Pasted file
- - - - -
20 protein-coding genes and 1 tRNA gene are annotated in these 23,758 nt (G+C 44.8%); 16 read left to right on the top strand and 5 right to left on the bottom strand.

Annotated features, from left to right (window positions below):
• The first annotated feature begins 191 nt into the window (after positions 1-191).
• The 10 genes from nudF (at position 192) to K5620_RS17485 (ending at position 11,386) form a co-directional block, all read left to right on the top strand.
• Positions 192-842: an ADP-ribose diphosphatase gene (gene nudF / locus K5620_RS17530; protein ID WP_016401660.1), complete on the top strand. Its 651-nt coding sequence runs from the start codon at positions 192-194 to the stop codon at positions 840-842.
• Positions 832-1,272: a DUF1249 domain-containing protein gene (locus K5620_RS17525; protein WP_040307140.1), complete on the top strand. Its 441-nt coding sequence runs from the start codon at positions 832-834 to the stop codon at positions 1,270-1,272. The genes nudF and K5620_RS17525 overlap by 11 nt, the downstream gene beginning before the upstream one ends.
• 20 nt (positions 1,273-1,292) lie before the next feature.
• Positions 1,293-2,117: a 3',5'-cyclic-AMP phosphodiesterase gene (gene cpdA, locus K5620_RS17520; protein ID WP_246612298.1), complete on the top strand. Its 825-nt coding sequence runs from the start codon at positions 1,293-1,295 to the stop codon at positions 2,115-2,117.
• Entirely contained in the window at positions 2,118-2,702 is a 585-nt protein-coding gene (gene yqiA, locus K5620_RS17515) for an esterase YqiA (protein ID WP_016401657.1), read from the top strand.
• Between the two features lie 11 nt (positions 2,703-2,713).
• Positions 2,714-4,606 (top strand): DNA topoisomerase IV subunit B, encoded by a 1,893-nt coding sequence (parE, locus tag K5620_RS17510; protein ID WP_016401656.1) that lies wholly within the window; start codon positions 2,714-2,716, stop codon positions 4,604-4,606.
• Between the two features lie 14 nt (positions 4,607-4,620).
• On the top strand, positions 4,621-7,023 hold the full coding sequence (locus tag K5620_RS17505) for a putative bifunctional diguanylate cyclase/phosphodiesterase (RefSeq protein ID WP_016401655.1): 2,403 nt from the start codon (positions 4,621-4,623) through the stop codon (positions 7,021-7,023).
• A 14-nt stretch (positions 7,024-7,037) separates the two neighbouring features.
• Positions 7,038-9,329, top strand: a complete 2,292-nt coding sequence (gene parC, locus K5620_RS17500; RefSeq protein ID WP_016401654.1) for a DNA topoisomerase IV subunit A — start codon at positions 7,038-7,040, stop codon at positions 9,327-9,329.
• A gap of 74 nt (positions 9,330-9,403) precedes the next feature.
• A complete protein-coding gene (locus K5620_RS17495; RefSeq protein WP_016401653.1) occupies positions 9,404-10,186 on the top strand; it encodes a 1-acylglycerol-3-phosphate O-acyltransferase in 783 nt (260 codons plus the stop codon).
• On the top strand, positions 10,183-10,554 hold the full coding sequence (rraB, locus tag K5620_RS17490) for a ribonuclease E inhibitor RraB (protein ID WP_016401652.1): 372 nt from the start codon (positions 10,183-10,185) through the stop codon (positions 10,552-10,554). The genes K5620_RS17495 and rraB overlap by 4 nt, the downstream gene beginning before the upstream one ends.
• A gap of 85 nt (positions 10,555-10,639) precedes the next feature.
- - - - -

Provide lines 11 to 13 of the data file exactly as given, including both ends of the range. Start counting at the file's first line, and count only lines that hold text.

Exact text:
• Positions 2,714-4,606 (top strand): DNA topoisomerase IV subunit B, encoded by a 1,893-nt coding sequence (parE, locus tag K5620_RS17510; protein ID WP_016401656.1) that lies wholly within the window; start codon positions 2,714-2,716, stop codon positions 4,604-4,606.
• Between the two features lie 14 nt (positions 4,607-4,620).
• On the top strand, positions 4,621-7,023 hold the full coding sequence (locus tag K5620_RS17505) for a putative bifunctional diguanylate cyclase/phosphodiesterase (RefSeq protein ID WP_016401655.1): 2,403 nt from the start codon (positions 4,621-4,623) through the stop codon (positions 7,021-7,023).